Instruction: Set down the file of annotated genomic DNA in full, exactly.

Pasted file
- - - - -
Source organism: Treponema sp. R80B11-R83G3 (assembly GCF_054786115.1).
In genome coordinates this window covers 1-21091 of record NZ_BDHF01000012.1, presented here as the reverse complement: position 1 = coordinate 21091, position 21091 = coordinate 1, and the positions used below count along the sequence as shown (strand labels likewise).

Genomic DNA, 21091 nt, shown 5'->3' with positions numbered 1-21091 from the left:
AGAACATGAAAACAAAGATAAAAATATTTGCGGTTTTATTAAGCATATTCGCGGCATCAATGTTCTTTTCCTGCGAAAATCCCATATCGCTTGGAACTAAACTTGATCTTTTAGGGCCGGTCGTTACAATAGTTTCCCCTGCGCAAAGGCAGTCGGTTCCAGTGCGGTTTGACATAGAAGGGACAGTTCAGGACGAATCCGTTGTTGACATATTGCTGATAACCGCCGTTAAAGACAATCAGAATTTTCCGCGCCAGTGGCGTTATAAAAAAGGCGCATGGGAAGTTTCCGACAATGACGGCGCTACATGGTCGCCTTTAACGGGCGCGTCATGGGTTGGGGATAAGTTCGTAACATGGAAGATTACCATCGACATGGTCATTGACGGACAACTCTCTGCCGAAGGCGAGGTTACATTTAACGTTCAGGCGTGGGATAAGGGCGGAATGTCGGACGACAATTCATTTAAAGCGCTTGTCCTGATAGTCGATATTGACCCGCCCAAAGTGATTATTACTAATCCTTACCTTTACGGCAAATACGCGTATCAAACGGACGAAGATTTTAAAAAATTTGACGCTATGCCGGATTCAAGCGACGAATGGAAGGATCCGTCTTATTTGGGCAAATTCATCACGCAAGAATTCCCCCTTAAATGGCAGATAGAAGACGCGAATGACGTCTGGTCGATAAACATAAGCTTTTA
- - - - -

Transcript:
Source organism: Treponema sp. R80B11-R83G3 (assembly GCF_054786115.1).
In genome coordinates this window covers 1-21091 of record NZ_BDHF01000012.1, presented here as the reverse complement: position 1 = coordinate 21091, position 21091 = coordinate 1, and the positions used below count along the sequence as shown (strand labels likewise).

Genomic DNA, 21091 nt, shown 5'->3' with positions numbered 1-21091 from the left:
AGAACATGAAAACAAAGATAAAAATATTTGCGGTTTTATTAAGCATATTCGCGGCATCAATGTTCTTTTCCTGCGAAAATCCCATATCGCTTGGAACTAAACTTGATCTTTTAGGGCCGGTCGTTACAATAGTTTCCCCTGCGCAAAGGCAGTCGGTTCCAGTGCGGTTTGACATAGAAGGGACAGTTCAGGACGAATCCGTTGTTGACATATTGCTGATAACCGCCGTTAAAGACAATCAGAATTTTCCGCGCCAGTGGCGTTATAAAAAAGGCGCATGGGAAGTTTCCGACAATGACGGCGCTACATGGTCGCCTTTAACGGGCGCGTCATGGGTTGGGGATAAGTTCGTAACATGGAAGATTACCATCGACATGGTCATTGACGGACAACTCTCTGCCGAAGGCGAGGTTACATTTAACGTTCAGGCGTGGGATAAGGGCGGAATGTCGGACGACAATTCATTTAAAGCGCTTGTCCTGATAGTCGATATTGACCCGCCCAAAGTGATTATTACTAATCCTTACCTTTACGGCAAATACGCGTATCAAACGGACGAAGATTTTAAAAAATTTGACGCTATGCCGGATTCAAGCGACGAATGGAAGGATCCGTCTTATTTGGGCAAATTCATCACGCAAGAATTCCCCCTTAAATGGCAGATAGAAGACGCGAATGACGTCTGGTCGATAAACATAAGCTTTTA